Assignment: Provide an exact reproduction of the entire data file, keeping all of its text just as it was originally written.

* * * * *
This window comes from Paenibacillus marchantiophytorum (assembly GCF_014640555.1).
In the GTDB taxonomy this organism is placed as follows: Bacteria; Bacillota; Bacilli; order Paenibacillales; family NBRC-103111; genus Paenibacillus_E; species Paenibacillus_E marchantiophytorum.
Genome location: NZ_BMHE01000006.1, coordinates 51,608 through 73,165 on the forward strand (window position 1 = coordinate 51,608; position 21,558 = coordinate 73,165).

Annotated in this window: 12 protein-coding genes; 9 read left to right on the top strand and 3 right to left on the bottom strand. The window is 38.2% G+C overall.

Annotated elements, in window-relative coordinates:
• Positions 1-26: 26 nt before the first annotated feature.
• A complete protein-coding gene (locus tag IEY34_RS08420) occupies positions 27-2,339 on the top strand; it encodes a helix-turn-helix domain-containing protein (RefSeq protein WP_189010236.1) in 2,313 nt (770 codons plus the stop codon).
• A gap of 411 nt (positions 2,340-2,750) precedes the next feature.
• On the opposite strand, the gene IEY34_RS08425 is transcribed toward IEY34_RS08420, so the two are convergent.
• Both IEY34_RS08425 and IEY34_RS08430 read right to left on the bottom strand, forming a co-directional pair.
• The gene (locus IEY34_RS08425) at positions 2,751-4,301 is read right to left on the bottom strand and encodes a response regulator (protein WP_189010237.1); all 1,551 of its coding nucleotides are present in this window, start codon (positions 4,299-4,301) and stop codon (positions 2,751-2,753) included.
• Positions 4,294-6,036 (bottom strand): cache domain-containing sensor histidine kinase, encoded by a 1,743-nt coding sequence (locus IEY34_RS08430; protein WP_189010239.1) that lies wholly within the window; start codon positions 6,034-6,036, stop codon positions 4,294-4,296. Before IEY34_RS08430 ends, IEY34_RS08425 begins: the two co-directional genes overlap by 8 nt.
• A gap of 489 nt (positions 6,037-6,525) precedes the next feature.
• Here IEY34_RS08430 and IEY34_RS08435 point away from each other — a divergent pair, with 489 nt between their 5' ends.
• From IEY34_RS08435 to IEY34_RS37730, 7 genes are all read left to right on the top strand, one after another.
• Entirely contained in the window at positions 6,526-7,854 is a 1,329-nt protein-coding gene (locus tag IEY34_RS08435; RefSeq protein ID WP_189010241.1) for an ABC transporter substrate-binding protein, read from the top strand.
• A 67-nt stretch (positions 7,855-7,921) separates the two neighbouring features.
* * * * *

This window comes from Paenibacillus marchantiophytorum (assembly GCF_014640555.1).
In the GTDB taxonomy this organism is placed as follows: Bacteria; Bacillota; Bacilli; order Paenibacillales; family NBRC-103111; genus Paenibacillus_E; species Paenibacillus_E marchantiophytorum.
Genome location: NZ_BMHE01000006.1, coordinates 51,608 through 73,165 on the forward strand (window position 1 = coordinate 51,608; position 21,558 = coordinate 73,165).

Annotated in this window: 12 protein-coding genes; 9 read left to right on the top strand and 3 right to left on the bottom strand. The window is 38.2% G+C overall.

Annotated elements, in window-relative coordinates:
• Positions 1-26: 26 nt before the first annotated feature.
• A complete protein-coding gene (locus tag IEY34_RS08420) occupies positions 27-2,339 on the top strand; it encodes a helix-turn-helix domain-containing protein (RefSeq protein WP_189010236.1) in 2,313 nt (770 codons plus the stop codon).
• A gap of 411 nt (positions 2,340-2,750) precedes the next feature.
• On the opposite strand, the gene IEY34_RS08425 is transcribed toward IEY34_RS08420, so the two are convergent.
• Both IEY34_RS08425 and IEY34_RS08430 read right to left on the bottom strand, forming a co-directional pair.
• The gene (locus IEY34_RS08425) at positions 2,751-4,301 is read right to left on the bottom strand and encodes a response regulator (protein WP_189010237.1); all 1,551 of its coding nucleotides are present in this window, start codon (positions 4,299-4,301) and stop codon (positions 2,751-2,753) included.
• Positions 4,294-6,036 (bottom strand): cache domain-containing sensor histidine kinase, encoded by a 1,743-nt coding sequence (locus IEY34_RS08430; protein WP_189010239.1) that lies wholly within the window; start codon positions 6,034-6,036, stop codon positions 4,294-4,296. Before IEY34_RS08430 ends, IEY34_RS08425 begins: the two co-directional genes overlap by 8 nt.
• A gap of 489 nt (positions 6,037-6,525) precedes the next feature.
• Here IEY34_RS08430 and IEY34_RS08435 point away from each other — a divergent pair, with 489 nt between their 5' ends.
• From IEY34_RS08435 to IEY34_RS37730, 7 genes are all read left to right on the top strand, one after another.
• Entirely contained in the window at positions 6,526-7,854 is a 1,329-nt protein-coding gene (locus tag IEY34_RS08435; RefSeq protein ID WP_189010241.1) for an ABC transporter substrate-binding protein, read from the top strand.
• A 67-nt stretch (positions 7,855-7,921) separates the two neighbouring features.